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Serb Police Raid Newspaper

October 26, 1998

BELGRADE, Yugoslavia (AP) _ Police raided the office of a prominent independent daily late Sunday, confiscating equipment to collect a fine against its publisher and editor for alleged anti-state activity.

Police also surrounded the apartment building of Slavko Curuvija, editor of the daily Dnevni Telegraf, and prepared to seize his property and enforce a court ruling ordering him to pay $41,000 for ``trying to undermine the constitutional order″ of Yugoslavia.

It was the latest step in the government’s crackdown on independent media and opponents of Yugoslavia’s autocratic president, Slobodan Milosevic.

Serbia’s parliament, controlled by Milosevic’s Socialists and ultranationalists, recently passed a media law that bans Serbian-language programs by foreign media and empowers authorities to punish publishers and journalists for any articles or photos deemed damaging to the state.

Independent legal experts and journalists say the law reimposes the formal censorship that Serbia abandoned in the 1980′s and drags Serb-led Yugoslavia back toward single-party dictatorship.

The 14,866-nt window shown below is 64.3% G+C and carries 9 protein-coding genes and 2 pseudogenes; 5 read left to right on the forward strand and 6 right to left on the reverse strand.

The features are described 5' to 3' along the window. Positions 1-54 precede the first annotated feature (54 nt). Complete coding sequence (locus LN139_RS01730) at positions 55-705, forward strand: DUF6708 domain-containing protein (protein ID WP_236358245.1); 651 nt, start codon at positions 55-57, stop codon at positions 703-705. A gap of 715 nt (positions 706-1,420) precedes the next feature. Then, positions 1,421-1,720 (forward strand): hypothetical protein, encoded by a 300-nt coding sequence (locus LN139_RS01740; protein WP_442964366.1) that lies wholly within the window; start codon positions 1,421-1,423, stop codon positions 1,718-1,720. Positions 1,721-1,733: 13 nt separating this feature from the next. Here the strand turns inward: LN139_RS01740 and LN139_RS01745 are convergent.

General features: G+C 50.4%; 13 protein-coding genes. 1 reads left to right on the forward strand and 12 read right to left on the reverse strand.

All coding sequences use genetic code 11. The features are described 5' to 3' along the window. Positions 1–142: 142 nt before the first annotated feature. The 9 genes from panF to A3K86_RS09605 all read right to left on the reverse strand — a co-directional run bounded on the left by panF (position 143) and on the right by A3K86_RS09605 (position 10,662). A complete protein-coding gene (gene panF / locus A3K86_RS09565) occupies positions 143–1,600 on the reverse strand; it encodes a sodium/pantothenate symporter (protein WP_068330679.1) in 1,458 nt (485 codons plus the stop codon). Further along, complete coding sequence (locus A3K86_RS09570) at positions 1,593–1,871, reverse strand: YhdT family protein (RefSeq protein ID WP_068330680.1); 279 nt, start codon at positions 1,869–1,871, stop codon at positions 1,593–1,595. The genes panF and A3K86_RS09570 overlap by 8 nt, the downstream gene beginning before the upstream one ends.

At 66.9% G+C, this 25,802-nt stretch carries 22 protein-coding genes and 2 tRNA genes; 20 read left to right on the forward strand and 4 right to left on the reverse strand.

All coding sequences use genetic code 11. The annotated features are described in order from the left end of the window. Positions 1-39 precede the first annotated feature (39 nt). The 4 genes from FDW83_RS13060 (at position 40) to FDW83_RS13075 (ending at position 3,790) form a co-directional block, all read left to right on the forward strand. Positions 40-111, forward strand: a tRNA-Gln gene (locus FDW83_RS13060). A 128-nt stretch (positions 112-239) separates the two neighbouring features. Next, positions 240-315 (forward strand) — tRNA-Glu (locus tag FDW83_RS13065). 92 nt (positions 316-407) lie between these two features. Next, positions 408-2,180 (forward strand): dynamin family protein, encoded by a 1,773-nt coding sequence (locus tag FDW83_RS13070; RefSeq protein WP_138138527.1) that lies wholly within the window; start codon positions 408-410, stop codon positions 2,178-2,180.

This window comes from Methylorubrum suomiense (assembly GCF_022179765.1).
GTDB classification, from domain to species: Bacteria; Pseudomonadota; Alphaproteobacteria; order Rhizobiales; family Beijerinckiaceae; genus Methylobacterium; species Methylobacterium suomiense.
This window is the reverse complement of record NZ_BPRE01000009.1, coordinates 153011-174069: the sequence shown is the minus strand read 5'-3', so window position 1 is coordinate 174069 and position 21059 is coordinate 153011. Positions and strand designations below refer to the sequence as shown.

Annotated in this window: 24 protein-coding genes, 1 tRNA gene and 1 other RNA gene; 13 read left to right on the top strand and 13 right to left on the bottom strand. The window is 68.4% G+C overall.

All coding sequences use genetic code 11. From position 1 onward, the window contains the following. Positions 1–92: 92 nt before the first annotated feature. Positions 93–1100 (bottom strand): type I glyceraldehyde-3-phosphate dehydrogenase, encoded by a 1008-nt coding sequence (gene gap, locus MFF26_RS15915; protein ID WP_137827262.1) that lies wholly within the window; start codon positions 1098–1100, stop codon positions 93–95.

On Friday, a Belgrade court ruled that Curuvija, another editor, a magazine manager and the DT Press company had violated the law by publishing an article accusing Milosevic of introducing ``dictatorship″ and leading the country into political and economic chaos.

The article appeared in the weekly Evropljanin (European), which is also published by DT Press and edited by Curuvija.

Under police supervision, dozens of desks, telephones and other equipment were loaded onto trucks and taken away, preventing the printing of Dnevni Telegraf’s 100,000-copy Monday print run.

The media law was passed amid anti-Western sentiment fueled by NATO threats to launch airstrikes to end the crisis in Kosovo. Ethnic Albanian secessionists have been battling Yugoslav troops in the southern province.

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